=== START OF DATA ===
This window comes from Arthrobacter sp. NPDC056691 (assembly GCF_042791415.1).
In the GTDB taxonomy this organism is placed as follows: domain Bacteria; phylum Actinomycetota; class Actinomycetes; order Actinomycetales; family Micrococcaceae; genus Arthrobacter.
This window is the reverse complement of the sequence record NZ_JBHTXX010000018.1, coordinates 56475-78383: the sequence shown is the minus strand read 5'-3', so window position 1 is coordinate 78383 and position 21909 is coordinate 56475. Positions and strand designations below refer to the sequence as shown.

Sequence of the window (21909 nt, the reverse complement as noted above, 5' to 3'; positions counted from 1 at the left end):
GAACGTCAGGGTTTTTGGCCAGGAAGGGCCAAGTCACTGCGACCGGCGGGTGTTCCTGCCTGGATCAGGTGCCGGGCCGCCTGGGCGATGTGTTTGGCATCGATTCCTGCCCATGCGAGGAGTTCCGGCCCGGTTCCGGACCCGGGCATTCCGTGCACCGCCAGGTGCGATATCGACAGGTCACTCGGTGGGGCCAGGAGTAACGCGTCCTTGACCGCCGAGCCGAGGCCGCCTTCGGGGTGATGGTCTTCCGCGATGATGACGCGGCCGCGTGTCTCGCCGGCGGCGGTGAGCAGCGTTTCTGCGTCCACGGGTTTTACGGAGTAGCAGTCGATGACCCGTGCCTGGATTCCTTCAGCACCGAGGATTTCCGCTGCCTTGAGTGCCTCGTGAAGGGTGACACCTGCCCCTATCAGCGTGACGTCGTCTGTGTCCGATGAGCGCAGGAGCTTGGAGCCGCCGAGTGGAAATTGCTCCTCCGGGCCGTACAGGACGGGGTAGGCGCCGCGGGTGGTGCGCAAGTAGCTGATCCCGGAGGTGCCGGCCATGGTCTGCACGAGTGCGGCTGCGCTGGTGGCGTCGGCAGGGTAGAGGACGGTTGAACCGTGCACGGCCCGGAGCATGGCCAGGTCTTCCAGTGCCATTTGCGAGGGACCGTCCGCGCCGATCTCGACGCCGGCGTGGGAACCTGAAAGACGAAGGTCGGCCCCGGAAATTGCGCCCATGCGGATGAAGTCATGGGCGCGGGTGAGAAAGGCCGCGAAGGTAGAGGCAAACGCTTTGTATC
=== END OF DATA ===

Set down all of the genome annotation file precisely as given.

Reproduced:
This window comes from Arthrobacter sp. NPDC056691 (assembly GCF_042791415.1).
In the GTDB taxonomy this organism is placed as follows: domain Bacteria; phylum Actinomycetota; class Actinomycetes; order Actinomycetales; family Micrococcaceae; genus Arthrobacter.
This window is the reverse complement of the sequence record NZ_JBHTXX010000018.1, coordinates 56475-78383: the sequence shown is the minus strand read 5'-3', so window position 1 is coordinate 78383 and position 21909 is coordinate 56475. Positions and strand designations below refer to the sequence as shown.

Sequence of the window (21909 nt, the reverse complement as noted above, 5' to 3'; positions counted from 1 at the left end):
GAACGTCAGGGTTTTTGGCCAGGAAGGGCCAAGTCACTGCGACCGGCGGGTGTTCCTGCCTGGATCAGGTGCCGGGCCGCCTGGGCGATGTGTTTGGCATCGATTCCTGCCCATGCGAGGAGTTCCGGCCCGGTTCCGGACCCGGGCATTCCGTGCACCGCCAGGTGCGATATCGACAGGTCACTCGGTGGGGCCAGGAGTAACGCGTCCTTGACCGCCGAGCCGAGGCCGCCTTCGGGGTGATGGTCTTCCGCGATGATGACGCGGCCGCGTGTCTCGCCGGCGGCGGTGAGCAGCGTTTCTGCGTCCACGGGTTTTACGGAGTAGCAGTCGATGACCCGTGCCTGGATTCCTTCAGCACCGAGGATTTCCGCTGCCTTGAGTGCCTCGTGAAGGGTGACACCTGCCCCTATCAGCGTGACGTCGTCTGTGTCCGATGAGCGCAGGAGCTTGGAGCCGCCGAGTGGAAATTGCTCCTCCGGGCCGTACAGGACGGGGTAGGCGCCGCGGGTGGTGCGCAAGTAGCTGATCCCGGAGGTGCCGGCCATGGTCTGCACGAGTGCGGCTGCGCTGGTGGCGTCGGCAGGGTAGAGGACGGTTGAACCGTGCACGGCCCGGAGCATGGCCAGGTCTTCCAGTGCCATTTGCGAGGGACCGTCCGCGCCGATCTCGACGCCGGCGTGGGAACCTGAAAGACGAAGGTCGGCCCCGGAAATTGCGCCCATGCGGATGAAGTCATGGGCGCGGGTGAGAAAGGCCGCGAAGGTAGAGGCAAACGCTTTGTATC